My 14-y-o won't leave the diapers
Q I have a 14-year-old son and I really need help with him. He is fascinated with diapers. From time to time he would wear them. My daughter is three and is almost out of pull-ups, but he wears them. This has been happening since he was in grade three. I have taken him to the psychiatrist, the psychologist and the counsellor but they haven't found anything wrong with him. He also does little or no work in school but he plays basketball and cricket very well. His teachers always write on his report that he has the potential but he is just not settling down. Sometimes I feel that I have reached my limit because I don't know what else to do. Is there someone you can recommend that he can see?
It would be interesting to know what strategies the mental-health professionals recommended that did not work. I recommend that you call the Bustamante Hospital for Children and ask for the contact number of a child psychiatrist whom I am sure will be able to help you. I also recommend that you work with the psychiatrist as best as you can. It is never easy to be consistently firm with your child, especially with unique cases such as you have shared. Expect that therapy will be long term and that you will have to be very patient.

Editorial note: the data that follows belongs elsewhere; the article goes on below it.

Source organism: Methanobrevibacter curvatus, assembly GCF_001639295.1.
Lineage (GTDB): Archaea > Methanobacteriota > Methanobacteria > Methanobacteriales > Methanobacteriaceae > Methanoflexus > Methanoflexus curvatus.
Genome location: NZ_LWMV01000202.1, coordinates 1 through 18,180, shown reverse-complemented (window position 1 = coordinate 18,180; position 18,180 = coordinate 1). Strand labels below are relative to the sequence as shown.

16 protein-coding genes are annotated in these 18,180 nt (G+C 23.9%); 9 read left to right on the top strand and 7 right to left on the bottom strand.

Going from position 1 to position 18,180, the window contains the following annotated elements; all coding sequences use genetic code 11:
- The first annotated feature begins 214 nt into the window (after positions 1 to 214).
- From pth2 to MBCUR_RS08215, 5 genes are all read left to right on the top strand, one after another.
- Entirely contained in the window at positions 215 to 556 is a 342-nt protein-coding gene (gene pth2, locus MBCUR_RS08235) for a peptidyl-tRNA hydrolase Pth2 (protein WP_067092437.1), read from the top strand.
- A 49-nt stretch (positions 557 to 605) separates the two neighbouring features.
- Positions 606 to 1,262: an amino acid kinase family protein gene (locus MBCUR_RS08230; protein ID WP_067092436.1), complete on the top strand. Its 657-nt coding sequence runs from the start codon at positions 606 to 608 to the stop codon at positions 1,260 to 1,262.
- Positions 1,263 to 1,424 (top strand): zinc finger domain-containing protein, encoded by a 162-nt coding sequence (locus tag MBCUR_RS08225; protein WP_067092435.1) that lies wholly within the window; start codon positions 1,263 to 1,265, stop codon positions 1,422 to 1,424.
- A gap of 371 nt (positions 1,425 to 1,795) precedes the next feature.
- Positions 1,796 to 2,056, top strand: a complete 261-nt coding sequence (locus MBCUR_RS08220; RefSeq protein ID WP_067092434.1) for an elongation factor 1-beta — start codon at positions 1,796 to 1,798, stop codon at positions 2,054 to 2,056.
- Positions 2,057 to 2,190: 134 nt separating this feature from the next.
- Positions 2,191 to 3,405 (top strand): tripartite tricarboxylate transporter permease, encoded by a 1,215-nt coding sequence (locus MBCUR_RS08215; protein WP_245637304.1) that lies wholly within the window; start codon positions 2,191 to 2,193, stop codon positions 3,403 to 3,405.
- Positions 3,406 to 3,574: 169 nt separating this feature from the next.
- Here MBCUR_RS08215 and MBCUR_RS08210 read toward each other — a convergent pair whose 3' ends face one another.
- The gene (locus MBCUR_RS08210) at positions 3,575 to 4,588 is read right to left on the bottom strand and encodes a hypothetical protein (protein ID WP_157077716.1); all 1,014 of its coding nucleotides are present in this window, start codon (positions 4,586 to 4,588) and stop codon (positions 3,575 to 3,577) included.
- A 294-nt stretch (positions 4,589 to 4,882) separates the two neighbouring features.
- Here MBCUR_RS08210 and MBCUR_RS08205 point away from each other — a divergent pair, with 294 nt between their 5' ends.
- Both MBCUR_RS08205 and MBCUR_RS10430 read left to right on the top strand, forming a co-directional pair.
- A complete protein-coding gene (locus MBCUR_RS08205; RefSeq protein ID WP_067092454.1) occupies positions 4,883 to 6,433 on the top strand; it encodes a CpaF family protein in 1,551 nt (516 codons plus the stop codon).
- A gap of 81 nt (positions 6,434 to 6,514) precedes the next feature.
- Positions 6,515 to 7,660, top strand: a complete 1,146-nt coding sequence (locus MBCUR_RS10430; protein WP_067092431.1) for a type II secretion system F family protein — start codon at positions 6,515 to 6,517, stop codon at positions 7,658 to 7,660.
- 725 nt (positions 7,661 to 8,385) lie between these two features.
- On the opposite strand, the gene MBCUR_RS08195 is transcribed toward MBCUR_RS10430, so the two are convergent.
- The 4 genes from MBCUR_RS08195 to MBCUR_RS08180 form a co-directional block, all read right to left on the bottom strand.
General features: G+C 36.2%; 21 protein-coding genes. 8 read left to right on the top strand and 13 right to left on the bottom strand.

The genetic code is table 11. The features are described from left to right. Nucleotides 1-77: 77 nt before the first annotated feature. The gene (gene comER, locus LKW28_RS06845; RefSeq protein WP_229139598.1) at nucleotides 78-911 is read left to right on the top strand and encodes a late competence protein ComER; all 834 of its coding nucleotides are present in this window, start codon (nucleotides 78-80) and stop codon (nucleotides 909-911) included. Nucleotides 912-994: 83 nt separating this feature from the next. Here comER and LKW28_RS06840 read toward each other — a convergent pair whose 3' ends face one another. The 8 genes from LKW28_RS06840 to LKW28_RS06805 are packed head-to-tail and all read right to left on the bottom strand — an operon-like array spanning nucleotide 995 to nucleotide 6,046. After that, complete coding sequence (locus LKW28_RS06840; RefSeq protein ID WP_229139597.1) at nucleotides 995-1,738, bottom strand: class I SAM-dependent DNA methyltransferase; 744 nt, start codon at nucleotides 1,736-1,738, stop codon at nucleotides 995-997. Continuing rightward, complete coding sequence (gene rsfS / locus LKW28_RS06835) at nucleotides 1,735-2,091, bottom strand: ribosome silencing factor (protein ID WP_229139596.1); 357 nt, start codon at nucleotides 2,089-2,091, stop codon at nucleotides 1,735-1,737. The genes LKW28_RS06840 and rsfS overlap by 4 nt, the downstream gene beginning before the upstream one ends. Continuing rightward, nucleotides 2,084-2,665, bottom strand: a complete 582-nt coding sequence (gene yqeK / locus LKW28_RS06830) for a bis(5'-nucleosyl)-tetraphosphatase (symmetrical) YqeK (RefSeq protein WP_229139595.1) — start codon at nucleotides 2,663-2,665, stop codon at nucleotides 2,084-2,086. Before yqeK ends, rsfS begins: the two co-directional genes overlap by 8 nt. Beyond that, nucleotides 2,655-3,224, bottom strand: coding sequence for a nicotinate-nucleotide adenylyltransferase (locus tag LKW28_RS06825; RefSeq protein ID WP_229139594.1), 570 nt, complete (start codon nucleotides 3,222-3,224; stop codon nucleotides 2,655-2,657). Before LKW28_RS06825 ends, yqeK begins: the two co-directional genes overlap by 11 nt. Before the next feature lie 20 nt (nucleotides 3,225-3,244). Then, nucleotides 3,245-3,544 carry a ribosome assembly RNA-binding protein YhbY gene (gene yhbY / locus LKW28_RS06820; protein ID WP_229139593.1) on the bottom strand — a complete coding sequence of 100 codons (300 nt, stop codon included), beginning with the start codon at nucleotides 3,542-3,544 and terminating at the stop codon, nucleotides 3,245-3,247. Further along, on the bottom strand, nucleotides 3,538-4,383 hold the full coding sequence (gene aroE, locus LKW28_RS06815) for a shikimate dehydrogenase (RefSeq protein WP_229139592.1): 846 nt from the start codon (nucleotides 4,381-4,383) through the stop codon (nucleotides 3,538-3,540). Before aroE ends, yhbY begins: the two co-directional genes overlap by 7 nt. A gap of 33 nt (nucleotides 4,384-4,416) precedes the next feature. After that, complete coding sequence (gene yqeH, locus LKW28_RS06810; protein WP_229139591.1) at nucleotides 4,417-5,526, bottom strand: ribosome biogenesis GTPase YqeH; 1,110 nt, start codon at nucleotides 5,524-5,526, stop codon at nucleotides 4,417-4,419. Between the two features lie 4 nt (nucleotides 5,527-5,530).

Q My pastor, a counselling psychologist, is doing my pre-marital counselling and has required that my soon-to-be husband and I complete medical check-ups and complete a psychological profile. Now he wants my 10-year-son to be in some of the sessions too, seeing that he has some behavioural problems. Is that appropriate?
It is quite appropriate to ensure you start a family unit with as much unity as possible. You will want to ensure that your son and his potential stepfather are willing to work together to ensure that your family life is a great one. Have a talk with your son before he goes into the counselling session and let him understand that the counselling session(s) is to help all members of the family to have a loving, caring home.
Q I have a son who blames everyone for everything. At 17 years old, I had hoped that by now he would be more mature and take responsibility for his actions. How can I get him to understand that he must take responsibility?
You need to share with your son the simple fact that blaming others does not ensure that right things happen. What he needs to do is to focus on that which can be better and that will give him a sense of personal power that allows him to progress emotionally and spiritually. Encourage him to plan how to make things better. You can guide him to a psychologist who can teach him techniques on how to be responsible for his actions. Family Life Ministries will be able to help you with a psychologist.
Orlean Brown Earle, PhD, is a child psychologist and family therapist. Dr Brown Earle works with children with learning and behaviour problems throughout the island and in the Caribbean. Email questions to firstname.lastname@example.org or send to Ask the Doc, c/o The Gleaner Company, 7 North Street, Kingston.